What Jimmie Allen Wants You to Know About Bipolar Disorder“I'm normal, we're all different, and we all go through things. Mine just happens to be mental illness.”
Jimmie Allen knows firsthand what it’s like to overcome mental health struggles after being diagnosed with bipolar disorder at 13 years old. One of the things that's made the biggest difference for him is learning to take breaks to do the things he loves when he’s feeling most overwhelmed. Case in point: He actually took Wondermind’s call at the bowling alley, a place he goes often for some much-needed Jimmie time. Ahead of his most recent album, Tulip Drive, released June 24, Allen spoke to us about the things that bring him joy, what his late father taught him about taking care of himself, and his advice for living with bipolar disorder.
[This interview originally appeared in a May 2022 edition of the Wondermind Newsletter. Sign up here to never miss these candid conversations.]
WM: What does mental fitness typically look like for you?
Jimmie Allen: For me, mental fitness is definitely music, playing shows, [and] bowling, which I’m actually doing right now [laughs].
One thing my dad taught me when he was alive was, “You got to take care of yourself. You know how you are with your bipolar disorder—you gotta do things that make you feel comfortable.” And the crazy thing is that I do a lot of interviews from my fishing boat, the bowling alley, the gym, 'cause I like to kind of keep doing things, you know? So for me, it's all the activities I love, whether it's sports-related or just hanging with friends and family.
WM: On tough mental health days, or on days when you feel like you're "constantly fighting" yourself, like you say in “Untitled Song,” how do you cope?
JA: That's something I'm still trying to figure out right now. It kind of just depends on the day. Sometimes I need to be around people. Sometimes I just need to shut off. And a lot of times I’ll fly to Delaware [where I was born] and go fishing by myself, or sometimes I come bowling by myself. I had a weird day today, so I was like, “You know what? I’m going bowling!”
When my dad was alive, he was the one person I could always call and talk to. He always knew what to say, where to take me to help me get through a situation. Sometimes there are things I try that just don’t work, but I’m the type of person, I keep trying until it does.
WM: Do you find sitting with your feelings or getting up and doing something is more helpful?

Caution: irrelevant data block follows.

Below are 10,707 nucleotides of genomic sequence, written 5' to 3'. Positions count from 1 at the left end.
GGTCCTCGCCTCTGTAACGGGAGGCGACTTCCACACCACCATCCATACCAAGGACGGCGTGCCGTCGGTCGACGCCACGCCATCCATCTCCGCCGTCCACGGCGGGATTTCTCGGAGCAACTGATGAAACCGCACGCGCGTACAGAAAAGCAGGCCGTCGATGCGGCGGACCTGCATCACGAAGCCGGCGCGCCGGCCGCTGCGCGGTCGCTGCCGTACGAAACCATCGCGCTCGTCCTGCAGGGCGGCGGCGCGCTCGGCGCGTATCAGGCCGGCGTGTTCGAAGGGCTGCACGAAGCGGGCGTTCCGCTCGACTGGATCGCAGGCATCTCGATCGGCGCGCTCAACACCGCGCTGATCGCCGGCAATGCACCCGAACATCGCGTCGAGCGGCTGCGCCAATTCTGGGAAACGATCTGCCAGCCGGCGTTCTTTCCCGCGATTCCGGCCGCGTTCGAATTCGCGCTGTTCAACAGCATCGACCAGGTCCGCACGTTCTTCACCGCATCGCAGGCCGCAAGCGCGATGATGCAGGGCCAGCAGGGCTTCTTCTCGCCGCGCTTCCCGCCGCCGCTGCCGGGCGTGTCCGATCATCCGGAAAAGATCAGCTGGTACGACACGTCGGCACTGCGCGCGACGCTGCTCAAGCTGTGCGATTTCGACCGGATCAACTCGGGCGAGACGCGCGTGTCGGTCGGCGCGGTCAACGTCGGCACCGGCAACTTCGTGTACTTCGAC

JA: Well, it depends. I feel like as long as sitting with your feelings is healthy and you're not a danger to yourself or anyone else, that's fine. I feel like sitting in your feelings too long is a bad thing. You definitely want to sit in your feelings, but, also, I think it helps to talk to people sometimes.
WM: Are there any songs on Tulip Drive that allude to your mental health?
JA: We have a song called “settle on back” about when I’m having issues and when I feel like the entertainment business gets to be too much. It’s about me going back to Delaware, fishing, and doing things that me and my dad used to do together that bring me back and level me out.
WM: When you write a song and things start feeling a bit heavy, how do you decompress?
JA: For me, the song is [actually] where I go when I do get deep in my feelings. So for me, that's kind of what I do on purpose. Being a songwriter, [self-reflection] is kind of my territory.
WM: What has your experience been with the stigma around bipolar disorder?
JA: People still don’t understand what it is, really. But what I do is I don't really focus on the negative. I just try to educate everyone. I don't go into any situation thinking people know what mental illnesses are or how they operate or how they deal with them. I just always educate and just throw information out there before people ask.
WM: How has your relationship with bipolar disorder evolved since you were diagnosed as a kid?
JA: Well, it was definitely shocking when I was little. I knew I was different, I knew my brain operated differently. I didn't think or feel the same way a lot of people did. I knew I changed a lot. It was shocking, but over the years, my family's done a really good job at reminding me that I'm normal, we're all different, and we all go through things. Mine just happens to be mental illness.
WM: What’s your favorite piece of mental health advice?
JA: I like to share advice that I’ve been given. I think one of the top [things] is that it’s OK to not be OK. You know, be in your feelings for a little bit. Then don’t stay there because just wallowing in sorrow is a dangerous place.
WM: What advice do you have for anyone who was recently diagnosed with bipolar disorder?
JA: I would say talk to somebody you trust about how you feel. I feel like when you first find out, it's good to not hold your feelings in. Try to do as much research as you can about the situation, and then really focus on things you really, really love.
This interview has been edited and condensed for length and clarity.
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